In response to Steve Villiano’s letter about the homeless camps throughout Napa (“Homeless encampments spreading along Napa River,” Nov. 29): Unfortunately you may see more, not less, of them in the future.

Mental illness and drugs do account for some, but you see, Steve, the main reason is that California has the highest poverty rate of any state in the union. According to The Public Policy Institute of California, 20 percent live in poverty and another 20 percent live in “near poverty.” Add them together and you have 40 percent of Californians in deep financial distress.

Think of that number. Nearly half of Californians are struggling to make ends meet. Is this the “Golden State” our politicians brag about?

High taxes, high housing costs and rents and the high cost of living are causing our state to become a state for the wealthy and the poor.

And sadly, Napa leads the way.

Add to that 60 percent of our students are English learners and five of the bottom 10 of the least educated in the nation are in California and you have the real reasons we have so many poor.

Shuffling them around to “homeless shelters” is not the answer’ It’s a stopgap. Dealing with the root causes of poverty are. And throwing money at the problem hasn’t seemed to help. 34 percent of the nation’s welfare recipients live in California but only 12 percent of the U.S. population resides here.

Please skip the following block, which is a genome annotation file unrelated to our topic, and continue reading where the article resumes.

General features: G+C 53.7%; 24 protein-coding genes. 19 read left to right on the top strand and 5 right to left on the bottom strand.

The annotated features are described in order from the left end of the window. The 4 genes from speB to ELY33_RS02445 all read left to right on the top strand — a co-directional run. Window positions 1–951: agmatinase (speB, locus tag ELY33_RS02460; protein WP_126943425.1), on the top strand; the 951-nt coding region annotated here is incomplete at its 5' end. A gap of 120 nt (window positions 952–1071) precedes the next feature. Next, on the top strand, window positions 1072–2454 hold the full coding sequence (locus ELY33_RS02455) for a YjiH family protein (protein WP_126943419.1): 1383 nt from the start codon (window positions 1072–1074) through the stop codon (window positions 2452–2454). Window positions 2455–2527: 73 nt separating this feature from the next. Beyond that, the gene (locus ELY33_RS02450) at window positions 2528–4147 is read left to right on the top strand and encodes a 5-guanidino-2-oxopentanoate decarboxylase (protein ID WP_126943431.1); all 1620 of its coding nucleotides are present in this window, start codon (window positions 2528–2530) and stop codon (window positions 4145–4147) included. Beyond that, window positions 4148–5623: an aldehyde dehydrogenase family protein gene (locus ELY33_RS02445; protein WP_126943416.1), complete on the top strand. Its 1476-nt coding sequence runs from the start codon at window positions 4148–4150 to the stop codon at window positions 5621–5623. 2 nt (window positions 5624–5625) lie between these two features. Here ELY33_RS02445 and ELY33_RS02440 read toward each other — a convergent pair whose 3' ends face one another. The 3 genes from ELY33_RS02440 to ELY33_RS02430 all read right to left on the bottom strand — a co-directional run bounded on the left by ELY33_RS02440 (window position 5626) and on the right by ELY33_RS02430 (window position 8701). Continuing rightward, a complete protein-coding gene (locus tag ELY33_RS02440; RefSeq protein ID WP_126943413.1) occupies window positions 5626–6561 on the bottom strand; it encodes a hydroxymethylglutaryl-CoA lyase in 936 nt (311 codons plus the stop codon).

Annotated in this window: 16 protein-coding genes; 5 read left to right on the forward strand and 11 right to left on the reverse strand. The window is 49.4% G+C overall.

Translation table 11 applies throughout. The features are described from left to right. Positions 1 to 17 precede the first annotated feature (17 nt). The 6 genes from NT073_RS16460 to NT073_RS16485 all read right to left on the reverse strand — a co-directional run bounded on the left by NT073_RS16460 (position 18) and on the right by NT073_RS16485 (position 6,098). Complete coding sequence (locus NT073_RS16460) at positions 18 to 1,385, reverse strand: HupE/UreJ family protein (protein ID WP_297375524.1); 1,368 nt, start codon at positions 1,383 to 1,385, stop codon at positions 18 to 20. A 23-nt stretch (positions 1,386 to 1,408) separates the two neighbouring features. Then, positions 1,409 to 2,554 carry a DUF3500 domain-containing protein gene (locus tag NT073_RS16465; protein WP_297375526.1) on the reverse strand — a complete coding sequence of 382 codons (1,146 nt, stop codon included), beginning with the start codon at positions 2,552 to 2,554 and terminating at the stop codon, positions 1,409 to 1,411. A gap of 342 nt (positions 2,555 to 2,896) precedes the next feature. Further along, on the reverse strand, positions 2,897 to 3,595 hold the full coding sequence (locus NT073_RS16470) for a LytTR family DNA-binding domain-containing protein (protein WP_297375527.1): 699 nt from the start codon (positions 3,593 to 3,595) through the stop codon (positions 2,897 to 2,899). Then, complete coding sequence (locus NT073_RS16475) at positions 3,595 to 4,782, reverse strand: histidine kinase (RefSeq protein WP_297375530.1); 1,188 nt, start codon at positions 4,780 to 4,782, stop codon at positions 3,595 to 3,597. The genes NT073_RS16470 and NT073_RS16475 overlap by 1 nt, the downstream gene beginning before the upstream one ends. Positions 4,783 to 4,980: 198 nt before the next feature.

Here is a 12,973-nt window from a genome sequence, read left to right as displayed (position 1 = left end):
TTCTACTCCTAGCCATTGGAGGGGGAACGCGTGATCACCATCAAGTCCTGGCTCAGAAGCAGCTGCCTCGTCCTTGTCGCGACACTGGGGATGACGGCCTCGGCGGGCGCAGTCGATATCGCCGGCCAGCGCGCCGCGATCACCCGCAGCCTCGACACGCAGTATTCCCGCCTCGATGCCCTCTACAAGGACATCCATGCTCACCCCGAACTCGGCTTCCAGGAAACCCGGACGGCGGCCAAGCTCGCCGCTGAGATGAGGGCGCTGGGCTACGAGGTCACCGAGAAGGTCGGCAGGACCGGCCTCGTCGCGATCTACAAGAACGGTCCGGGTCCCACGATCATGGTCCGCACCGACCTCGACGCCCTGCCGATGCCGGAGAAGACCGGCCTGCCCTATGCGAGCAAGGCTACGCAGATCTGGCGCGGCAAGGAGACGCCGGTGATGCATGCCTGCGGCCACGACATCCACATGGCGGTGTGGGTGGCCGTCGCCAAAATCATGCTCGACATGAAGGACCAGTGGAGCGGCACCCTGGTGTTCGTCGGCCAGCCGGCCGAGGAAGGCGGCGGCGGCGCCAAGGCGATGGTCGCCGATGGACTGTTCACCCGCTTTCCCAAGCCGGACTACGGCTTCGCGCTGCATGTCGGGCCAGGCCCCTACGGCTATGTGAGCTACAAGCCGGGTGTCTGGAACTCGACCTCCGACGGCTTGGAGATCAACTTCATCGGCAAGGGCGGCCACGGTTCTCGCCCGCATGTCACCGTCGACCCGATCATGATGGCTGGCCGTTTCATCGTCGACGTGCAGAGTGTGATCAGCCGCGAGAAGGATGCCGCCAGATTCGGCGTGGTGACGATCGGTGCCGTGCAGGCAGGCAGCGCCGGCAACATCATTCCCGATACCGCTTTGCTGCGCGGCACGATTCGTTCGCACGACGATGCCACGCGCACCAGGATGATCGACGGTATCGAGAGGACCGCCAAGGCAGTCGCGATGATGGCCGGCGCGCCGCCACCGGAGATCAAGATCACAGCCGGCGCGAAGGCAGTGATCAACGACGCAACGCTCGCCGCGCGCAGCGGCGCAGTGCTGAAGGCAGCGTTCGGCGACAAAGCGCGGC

In fact, could our generous welfare benefits be a reason some come to California. And Napa. Why live on the dirty streets of San Francisco when you can live in beautiful Napa and receive those benefits?

I question whether the Democrat-controlled state Legislature will change things though. After all, some say it’s their policies that have contributed to the problem. But they may not want to admit they have been wrong these many years.

Napans consider themselves compassionate and involved people but I wonder if they will look at these root causes of the poor and homeless and get involved in solving them by voting for people who will solve the real problems. Not just putting a Band-Aid on them as we have for decades and shoving them out of sight.

Kent Cohea


Be the first to know

* I understand and agree that registration on or use of this site constitutes agreement to its user agreement and privacy policy.